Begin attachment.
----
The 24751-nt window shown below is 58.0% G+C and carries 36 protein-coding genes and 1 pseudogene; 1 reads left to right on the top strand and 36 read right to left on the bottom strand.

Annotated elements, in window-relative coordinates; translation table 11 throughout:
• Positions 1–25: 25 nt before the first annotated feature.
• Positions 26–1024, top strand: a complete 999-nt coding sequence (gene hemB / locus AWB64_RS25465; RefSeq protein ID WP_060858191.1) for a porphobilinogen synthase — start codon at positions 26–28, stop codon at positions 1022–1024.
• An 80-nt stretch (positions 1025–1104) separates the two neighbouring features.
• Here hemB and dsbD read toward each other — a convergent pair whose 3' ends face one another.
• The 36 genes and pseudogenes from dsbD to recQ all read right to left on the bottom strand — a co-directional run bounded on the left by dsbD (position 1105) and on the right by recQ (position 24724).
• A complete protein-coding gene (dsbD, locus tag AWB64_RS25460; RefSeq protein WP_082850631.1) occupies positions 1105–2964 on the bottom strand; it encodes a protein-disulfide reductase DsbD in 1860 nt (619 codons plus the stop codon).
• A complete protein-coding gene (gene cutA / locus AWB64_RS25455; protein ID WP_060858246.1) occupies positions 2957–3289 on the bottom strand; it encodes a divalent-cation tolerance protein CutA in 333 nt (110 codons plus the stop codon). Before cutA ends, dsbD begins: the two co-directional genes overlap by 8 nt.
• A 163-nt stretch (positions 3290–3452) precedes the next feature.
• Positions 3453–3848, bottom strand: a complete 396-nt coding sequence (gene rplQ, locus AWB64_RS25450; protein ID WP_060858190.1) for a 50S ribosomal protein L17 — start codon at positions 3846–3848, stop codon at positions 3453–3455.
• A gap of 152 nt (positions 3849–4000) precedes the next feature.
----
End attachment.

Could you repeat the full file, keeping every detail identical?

The 24751-nt window shown below is 58.0% G+C and carries 36 protein-coding genes and 1 pseudogene; 1 reads left to right on the top strand and 36 read right to left on the bottom strand.

Annotated elements, in window-relative coordinates; translation table 11 throughout:
• Positions 1–25: 25 nt before the first annotated feature.
• Positions 26–1024, top strand: a complete 999-nt coding sequence (gene hemB / locus AWB64_RS25465; RefSeq protein ID WP_060858191.1) for a porphobilinogen synthase — start codon at positions 26–28, stop codon at positions 1022–1024.
• An 80-nt stretch (positions 1025–1104) separates the two neighbouring features.
• Here hemB and dsbD read toward each other — a convergent pair whose 3' ends face one another.
• The 36 genes and pseudogenes from dsbD to recQ all read right to left on the bottom strand — a co-directional run bounded on the left by dsbD (position 1105) and on the right by recQ (position 24724).
• A complete protein-coding gene (dsbD, locus tag AWB64_RS25460; RefSeq protein WP_082850631.1) occupies positions 1105–2964 on the bottom strand; it encodes a protein-disulfide reductase DsbD in 1860 nt (619 codons plus the stop codon).
• A complete protein-coding gene (gene cutA / locus AWB64_RS25455; protein ID WP_060858246.1) occupies positions 2957–3289 on the bottom strand; it encodes a divalent-cation tolerance protein CutA in 333 nt (110 codons plus the stop codon). Before cutA ends, dsbD begins: the two co-directional genes overlap by 8 nt.
• A 163-nt stretch (positions 3290–3452) precedes the next feature.
• Positions 3453–3848, bottom strand: a complete 396-nt coding sequence (gene rplQ, locus AWB64_RS25450; protein ID WP_060858190.1) for a 50S ribosomal protein L17 — start codon at positions 3846–3848, stop codon at positions 3453–3455.
• A gap of 152 nt (positions 3849–4000) precedes the next feature.